in Germany and the use of force
From Afghanistan to Iraq

Longhurst, Germany and the use of force.qxd 30/06/2004 16:25 Page 77 4 The momentum of change. Germany and the use of force II: from Afghanistan to Iraq Germany’s engagement in Kosovo in a combat capacity appeared to have shifted the parameters of German security policy and perspectives on the use of force, apparently to ‘solidify the new consensus’ over foreign and security policy.1 Indeed, Kosovo did seem to confirm that the trajectory of change already apparent in the 1990s was leading to a normalising of Germany’s relationship with the use of force

in Germany and the use of force
Adjusting to life after the Cold War

ending of the Cold War gave rise to a range of pulls and pressures both from within and from outside of Germany to respond to the changes in the European security environment and to rethink the existing tenets of West Germany’s security policies. The statements quoted above from Josef Joffe and Wolfgang Schlör capture the fundamental quandaries that confronted German thinking about the use of force and the role of the armed forces in the wake of the events of 1989–90. At stake at this time was how the new Germany’s perspectives on the use of military force could be re

in Germany and the use of force

Longhurst, Germany and the use of force.qxd 30/06/2004 The endurance of conscription 16:25 Page 119 119 Bundeswehr would become irretrievably undemocratic and that undesirable changes to the form and substance of Germany’s foreign and security policy would follow. The potency of this conviction is apparent in the discourse surrounding Bundeswehr staffing structures and, more specifically, in the justifications levied in support of conscription throughout the 1990s. This significance of conscription in Germany after 1989 has been noted by a number of commentators who have

in Germany and the use of force
A political–cultural approach

preference and position roles discussed above, the role conception of ‘independent’ belongs in the former category; ‘partner’ in the latter; and ‘leader’ somewhere in between the two. A comparison between British, French and German foreign policies indicates that policy-makers in these three countries see themselves as members of a collective security community. Few, if any, politicians are directly hostile

in Rethinking European Union Foreign Policy
Open Access (free)
The European Union and its member states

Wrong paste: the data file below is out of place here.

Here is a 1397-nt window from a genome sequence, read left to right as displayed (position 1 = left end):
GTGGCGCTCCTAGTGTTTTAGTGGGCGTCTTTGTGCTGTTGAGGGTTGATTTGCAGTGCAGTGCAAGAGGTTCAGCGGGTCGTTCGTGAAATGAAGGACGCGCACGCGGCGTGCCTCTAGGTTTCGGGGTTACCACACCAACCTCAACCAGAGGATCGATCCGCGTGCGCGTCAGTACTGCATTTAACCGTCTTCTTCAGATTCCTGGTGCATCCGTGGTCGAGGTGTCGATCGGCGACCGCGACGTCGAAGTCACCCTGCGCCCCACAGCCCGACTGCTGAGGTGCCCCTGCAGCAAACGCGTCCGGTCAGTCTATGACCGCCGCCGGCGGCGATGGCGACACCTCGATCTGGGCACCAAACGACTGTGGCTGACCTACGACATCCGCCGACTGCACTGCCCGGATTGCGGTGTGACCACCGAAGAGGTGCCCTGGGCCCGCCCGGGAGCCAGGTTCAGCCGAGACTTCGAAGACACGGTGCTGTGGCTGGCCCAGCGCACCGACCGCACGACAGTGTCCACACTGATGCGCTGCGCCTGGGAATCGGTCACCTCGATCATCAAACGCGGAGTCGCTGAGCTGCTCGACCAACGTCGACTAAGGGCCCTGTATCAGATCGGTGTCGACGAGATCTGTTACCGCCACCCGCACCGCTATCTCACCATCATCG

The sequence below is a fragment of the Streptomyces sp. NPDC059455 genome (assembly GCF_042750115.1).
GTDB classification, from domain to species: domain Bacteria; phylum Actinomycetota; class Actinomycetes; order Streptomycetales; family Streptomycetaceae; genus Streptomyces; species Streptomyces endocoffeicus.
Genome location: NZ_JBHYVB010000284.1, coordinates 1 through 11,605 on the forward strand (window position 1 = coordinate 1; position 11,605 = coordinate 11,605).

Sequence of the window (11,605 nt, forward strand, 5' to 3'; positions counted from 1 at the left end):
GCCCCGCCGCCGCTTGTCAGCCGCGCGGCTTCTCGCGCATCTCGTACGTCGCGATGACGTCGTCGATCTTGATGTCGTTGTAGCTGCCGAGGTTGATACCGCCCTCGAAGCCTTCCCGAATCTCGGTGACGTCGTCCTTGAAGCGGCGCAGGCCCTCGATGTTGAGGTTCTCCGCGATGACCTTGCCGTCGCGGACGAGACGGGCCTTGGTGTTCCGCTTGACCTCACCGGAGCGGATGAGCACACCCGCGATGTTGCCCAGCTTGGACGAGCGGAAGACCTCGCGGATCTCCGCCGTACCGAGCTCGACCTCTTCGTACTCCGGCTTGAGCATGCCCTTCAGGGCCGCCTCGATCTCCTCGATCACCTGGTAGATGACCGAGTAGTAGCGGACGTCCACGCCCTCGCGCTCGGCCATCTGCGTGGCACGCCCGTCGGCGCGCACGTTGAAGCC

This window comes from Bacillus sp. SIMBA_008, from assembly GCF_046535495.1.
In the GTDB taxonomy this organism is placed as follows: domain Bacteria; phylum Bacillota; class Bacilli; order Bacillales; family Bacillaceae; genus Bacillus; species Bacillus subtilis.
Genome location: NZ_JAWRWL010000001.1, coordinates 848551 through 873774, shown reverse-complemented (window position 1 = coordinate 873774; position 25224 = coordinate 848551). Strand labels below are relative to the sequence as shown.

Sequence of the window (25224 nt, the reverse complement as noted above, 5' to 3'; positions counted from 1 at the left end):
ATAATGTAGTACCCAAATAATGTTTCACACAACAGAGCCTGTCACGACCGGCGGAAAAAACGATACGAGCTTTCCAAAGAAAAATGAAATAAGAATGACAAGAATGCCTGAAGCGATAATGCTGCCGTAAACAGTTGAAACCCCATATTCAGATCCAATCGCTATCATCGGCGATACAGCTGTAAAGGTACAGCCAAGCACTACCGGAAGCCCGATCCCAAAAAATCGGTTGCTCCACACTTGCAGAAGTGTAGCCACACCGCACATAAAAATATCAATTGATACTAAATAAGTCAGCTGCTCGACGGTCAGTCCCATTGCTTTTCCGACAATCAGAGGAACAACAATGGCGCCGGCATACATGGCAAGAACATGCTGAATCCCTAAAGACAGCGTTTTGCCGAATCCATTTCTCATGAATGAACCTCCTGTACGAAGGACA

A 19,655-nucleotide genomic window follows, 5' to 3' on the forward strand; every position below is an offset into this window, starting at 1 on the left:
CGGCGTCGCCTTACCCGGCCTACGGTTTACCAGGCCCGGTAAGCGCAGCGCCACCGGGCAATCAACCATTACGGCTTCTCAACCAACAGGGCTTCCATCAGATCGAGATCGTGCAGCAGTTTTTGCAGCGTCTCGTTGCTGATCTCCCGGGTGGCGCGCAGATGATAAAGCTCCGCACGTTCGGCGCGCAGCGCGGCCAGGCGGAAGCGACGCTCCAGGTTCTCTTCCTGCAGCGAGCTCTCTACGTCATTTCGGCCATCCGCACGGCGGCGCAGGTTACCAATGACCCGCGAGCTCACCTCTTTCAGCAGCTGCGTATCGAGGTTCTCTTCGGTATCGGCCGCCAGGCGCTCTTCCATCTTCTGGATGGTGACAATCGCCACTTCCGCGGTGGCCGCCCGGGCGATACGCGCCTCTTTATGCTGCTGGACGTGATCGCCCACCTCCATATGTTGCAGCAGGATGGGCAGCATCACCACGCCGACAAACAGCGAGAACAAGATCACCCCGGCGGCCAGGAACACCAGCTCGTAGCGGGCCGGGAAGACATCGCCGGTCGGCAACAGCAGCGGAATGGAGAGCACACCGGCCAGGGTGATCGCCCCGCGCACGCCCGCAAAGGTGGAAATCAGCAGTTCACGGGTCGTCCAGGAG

This book takes up traditional approaches to political science. It aims to offer a mixture of conventional and specific analyses and insights for different groups of readers. In view of the European Union's multi-level and multi-actor polity, the book highlights the complex procedural and institutional set-up of nation states preparing and implementing decisions made by the institutions of the European Community (EC). In looking at the emerging and evolving realities of the European polity, it shows how European institutions and Member States (re-)act and interact in a new institutional and procedural set-up. It explores how governmental and non-governmental actors in different national settings adapt to common challenges, constraints and opportunities for which they are mainly themselves responsible. The book discusses the Belgian policy toward European integration as a significant demonstration of its commitment to multilateralism and international co-operation in security and economic affairs. Attitudes to European integration in Denmark, Germany, Finland, Greece, and Spain are discussed. Tendencies towards 'Europeanisation' and 'sectoralisation' of the ministerial administration during the process of European integration and the typical administrative pluralism of the Italian political system seem to have mutually reinforced each other. Strong multi-level players are able to increase their access and influence at both levels and to use their position on one level for strengthening their say on the other. German and Belgian regions might develop into these kinds of actors. A persistent trend during the 1990s is traced towards stronger national performers, particularly in terms of adaptations and reactions to Maastricht Treaty.